Cuculus canorus, Linn. Syst. Nat. i. p. 168 (1766) ; Naum. v. p. 196, Taf. 127, 128, 129 ; Hewitson, i. p. 251, pls. xiii. figs. 1, 2 ; Gould, B. of E. iii. pl. 240 ; id. B. of Gt. Brit. iii. pls. 67, 68 ; Newton, ii. p. 387 ; Dresser, v. p. 199, pl. 299 ; David and Oust. Ois. Chine, p. 64 ; Shelley, Cat. B. Br. Mus. xix, p. 245 ; Blanf. F. Brit. Ind. Birds, iii. p. 205 ; Tacz. F. O. Sib. O. p. 685 ; Saunders, p. 287 ; Seebohm, B. Jap. Emp. p. 169 ; Lilford, ii. p. 21, pl. 10 ; C. hepaticus Sparrm. Mus. Carls, p. 55 (1789).
Coucou gris, French ; Cuco, Portug. ; Cucu, Span. ; Cuculo, Ital. ; Kuckuk, German ; Koekoek, Dutch ; Gjog, Dan. ; Gjok, Norweg. ; Gok, Swed. ; Kaki, Finn. ; Kiekka, Lapp. ; Kukushka, Russ. ; Takouk, Moor. ; Tagug, Arab.; Phuphu, Hindu. ; Kukku, Lepch. ; Kakko, Jap.
Male ad. (England). Upper parts dark bluish ash, paler on the head and bluer on the rump and upper tail-coverts ; quills ashy brown barred with white on the inner web ; tail graduated, blackish, spotted and tipped with white ; throat and upper breast pale ashy blue ; rest of the under parts white barred with blackish ; bill blackish horn, at the base and along the edge yellowish ; gape orange yellow ; legs and iris yellow. Culmen 0.9, wing 8.35, tail 7.0, tarsus, 0.92 inch. Sexes alike. The young bird is deep clove-brown above, barred with pale rusty brown, the feathers mostly tipped with white, and a white spot on the nape ; quills dark brown barred with ferruginous and tipped with white, the inner webs barred with white ; tail clove-brown barred with ferruginous and spotted and tipped with white ; under parts buffy white, warmer in tinge on the abdomen, and barred with blackish. A peculiar hepatic plumage, much more rufous than that of the young bird is not seldom retained over the first year.
Hab. All Europe up to, or a little beyond the Arctic Circle ; Africa as far south as Natal and Damaraland ; Madeira ; Canaries ; Asia from lat. 67° N. south to Celebes and east to Japan. It breeds in the northern and central portions of its range, wintering in the south.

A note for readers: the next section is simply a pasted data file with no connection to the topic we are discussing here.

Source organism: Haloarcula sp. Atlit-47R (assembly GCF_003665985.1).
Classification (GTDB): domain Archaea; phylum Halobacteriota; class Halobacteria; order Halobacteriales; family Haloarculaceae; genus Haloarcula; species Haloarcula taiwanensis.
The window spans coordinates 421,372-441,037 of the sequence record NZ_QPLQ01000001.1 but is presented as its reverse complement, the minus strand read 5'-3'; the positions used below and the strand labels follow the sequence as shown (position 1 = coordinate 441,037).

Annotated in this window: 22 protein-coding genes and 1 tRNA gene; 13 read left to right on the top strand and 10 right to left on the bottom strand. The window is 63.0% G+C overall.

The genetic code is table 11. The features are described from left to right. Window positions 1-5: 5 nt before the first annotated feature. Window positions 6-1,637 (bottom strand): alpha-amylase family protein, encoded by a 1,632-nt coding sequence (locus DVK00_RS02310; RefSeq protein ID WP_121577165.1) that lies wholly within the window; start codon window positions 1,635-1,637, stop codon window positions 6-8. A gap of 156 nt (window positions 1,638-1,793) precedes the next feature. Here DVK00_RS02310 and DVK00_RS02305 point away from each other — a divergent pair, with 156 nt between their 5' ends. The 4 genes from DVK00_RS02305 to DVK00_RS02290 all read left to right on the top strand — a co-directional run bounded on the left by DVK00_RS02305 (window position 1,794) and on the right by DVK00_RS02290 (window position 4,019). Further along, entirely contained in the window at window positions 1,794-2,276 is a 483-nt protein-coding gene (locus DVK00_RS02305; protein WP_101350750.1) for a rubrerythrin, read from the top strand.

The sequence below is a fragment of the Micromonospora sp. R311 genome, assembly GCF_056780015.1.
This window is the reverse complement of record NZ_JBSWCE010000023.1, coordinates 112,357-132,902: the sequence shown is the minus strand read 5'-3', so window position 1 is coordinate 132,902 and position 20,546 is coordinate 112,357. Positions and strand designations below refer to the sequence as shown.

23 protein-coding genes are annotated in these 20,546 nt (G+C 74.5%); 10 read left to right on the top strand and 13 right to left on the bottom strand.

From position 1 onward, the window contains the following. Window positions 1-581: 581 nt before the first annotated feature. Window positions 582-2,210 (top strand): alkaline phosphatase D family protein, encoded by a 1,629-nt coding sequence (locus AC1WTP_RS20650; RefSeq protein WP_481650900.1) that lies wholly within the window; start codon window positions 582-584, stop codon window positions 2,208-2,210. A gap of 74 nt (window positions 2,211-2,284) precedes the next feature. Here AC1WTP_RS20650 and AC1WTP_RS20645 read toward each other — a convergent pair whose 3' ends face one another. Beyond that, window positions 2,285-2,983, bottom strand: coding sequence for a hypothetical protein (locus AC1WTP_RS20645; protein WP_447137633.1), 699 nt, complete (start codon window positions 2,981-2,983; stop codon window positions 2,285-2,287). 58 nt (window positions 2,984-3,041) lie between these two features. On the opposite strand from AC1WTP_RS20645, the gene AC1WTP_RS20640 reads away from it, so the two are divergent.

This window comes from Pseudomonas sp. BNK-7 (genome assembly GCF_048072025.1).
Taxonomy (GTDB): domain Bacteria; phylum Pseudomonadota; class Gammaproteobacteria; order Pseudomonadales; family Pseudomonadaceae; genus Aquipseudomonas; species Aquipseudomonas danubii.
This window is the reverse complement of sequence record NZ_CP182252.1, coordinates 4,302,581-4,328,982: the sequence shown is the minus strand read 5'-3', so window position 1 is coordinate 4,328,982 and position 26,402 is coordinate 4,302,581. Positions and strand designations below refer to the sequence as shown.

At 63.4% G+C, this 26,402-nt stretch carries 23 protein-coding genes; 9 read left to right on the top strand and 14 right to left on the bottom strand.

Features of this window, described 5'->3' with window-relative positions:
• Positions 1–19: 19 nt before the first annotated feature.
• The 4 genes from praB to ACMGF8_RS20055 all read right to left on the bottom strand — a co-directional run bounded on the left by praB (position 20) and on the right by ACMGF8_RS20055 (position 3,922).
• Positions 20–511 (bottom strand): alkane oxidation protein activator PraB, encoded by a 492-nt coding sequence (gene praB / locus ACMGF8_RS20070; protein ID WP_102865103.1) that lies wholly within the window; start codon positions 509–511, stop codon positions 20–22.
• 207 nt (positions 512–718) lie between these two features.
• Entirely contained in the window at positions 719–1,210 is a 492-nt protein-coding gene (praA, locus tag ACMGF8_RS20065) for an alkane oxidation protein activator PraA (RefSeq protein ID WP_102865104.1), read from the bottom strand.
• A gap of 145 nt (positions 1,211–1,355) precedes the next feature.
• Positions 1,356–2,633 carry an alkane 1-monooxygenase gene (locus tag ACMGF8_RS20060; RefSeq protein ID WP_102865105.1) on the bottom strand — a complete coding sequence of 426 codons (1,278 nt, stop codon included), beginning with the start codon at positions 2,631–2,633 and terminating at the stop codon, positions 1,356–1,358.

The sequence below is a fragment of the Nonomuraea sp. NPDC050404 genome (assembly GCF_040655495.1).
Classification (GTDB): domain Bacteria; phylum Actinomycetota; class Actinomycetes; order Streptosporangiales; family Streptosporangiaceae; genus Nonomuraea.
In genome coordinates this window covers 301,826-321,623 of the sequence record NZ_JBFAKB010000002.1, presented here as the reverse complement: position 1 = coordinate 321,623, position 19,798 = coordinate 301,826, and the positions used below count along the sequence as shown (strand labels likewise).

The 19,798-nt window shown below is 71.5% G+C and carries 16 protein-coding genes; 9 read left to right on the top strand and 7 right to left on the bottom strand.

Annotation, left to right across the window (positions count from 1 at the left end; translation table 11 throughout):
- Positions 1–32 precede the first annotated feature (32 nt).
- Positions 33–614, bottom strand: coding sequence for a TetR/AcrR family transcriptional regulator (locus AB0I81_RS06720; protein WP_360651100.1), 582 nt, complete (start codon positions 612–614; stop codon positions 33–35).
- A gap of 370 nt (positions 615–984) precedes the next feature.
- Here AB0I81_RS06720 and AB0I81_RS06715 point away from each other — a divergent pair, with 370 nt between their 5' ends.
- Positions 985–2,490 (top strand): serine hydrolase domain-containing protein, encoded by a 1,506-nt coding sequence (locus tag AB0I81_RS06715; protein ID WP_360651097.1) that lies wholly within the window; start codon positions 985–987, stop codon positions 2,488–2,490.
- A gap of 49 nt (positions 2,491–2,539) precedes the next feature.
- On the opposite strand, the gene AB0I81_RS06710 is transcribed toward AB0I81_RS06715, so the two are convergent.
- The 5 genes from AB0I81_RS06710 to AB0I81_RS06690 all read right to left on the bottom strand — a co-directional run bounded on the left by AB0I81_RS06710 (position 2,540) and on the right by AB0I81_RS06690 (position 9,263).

In its general habits it is wild and shy, and is but seldom seen though so often heard. On the wing it resembles a Hawk and is tolerably swift, but on the ground it is ungainly, pro¬gressing by means of short hops. The well-known call is uttered by the male, and the note of the female is a laughing Quickwickwick preluded by a low, harsh sound. Its food con¬sists almost exclusively of insects of various kinds, especially of hairy caterpillars, but it also eats small snails and even seeds.
Much has been written on the breeding of the Cuckoo, but I may briefly remark that this species does not pair, and that the female has indiscriminate intercourse with several males. The egg is probably laid on the ground and the female takes it in her bill and places it in the nest of the bird she has selected as a foster-parent. The eggs vary considerably in colour and markings but it seems that each female produces regularly eggs similar in appearance, and probably, if possible, selects the same species as foster-parent for her offspring as has been the foster-parent to herself, but this has scarcely yet been proved to be the case. When hatched, the young Cuckoo soon ejects the eggs or young of its foster-parent from the nest. A female is said to produce as many as 20 eggs in the season, and gener¬ally one but sometimes two, the produce of different birds, are placed in the same nest. As above stated, the eggs differ considerably in appearance, and greenish-blue varieties have been found, but as a rule the usual colours are greyish green or greyish rufous, mottled and spotted with various shades of brown, and in size average 0.88 by 0.65, and they are as a rule very close grained in the shell and proportionately heavy. Many species of birds in whose nests Cuckoos’ eggs have been found are enumerated by different authors, and Dr. Rey gives a list of 146 of such.
670. Cuculus canorus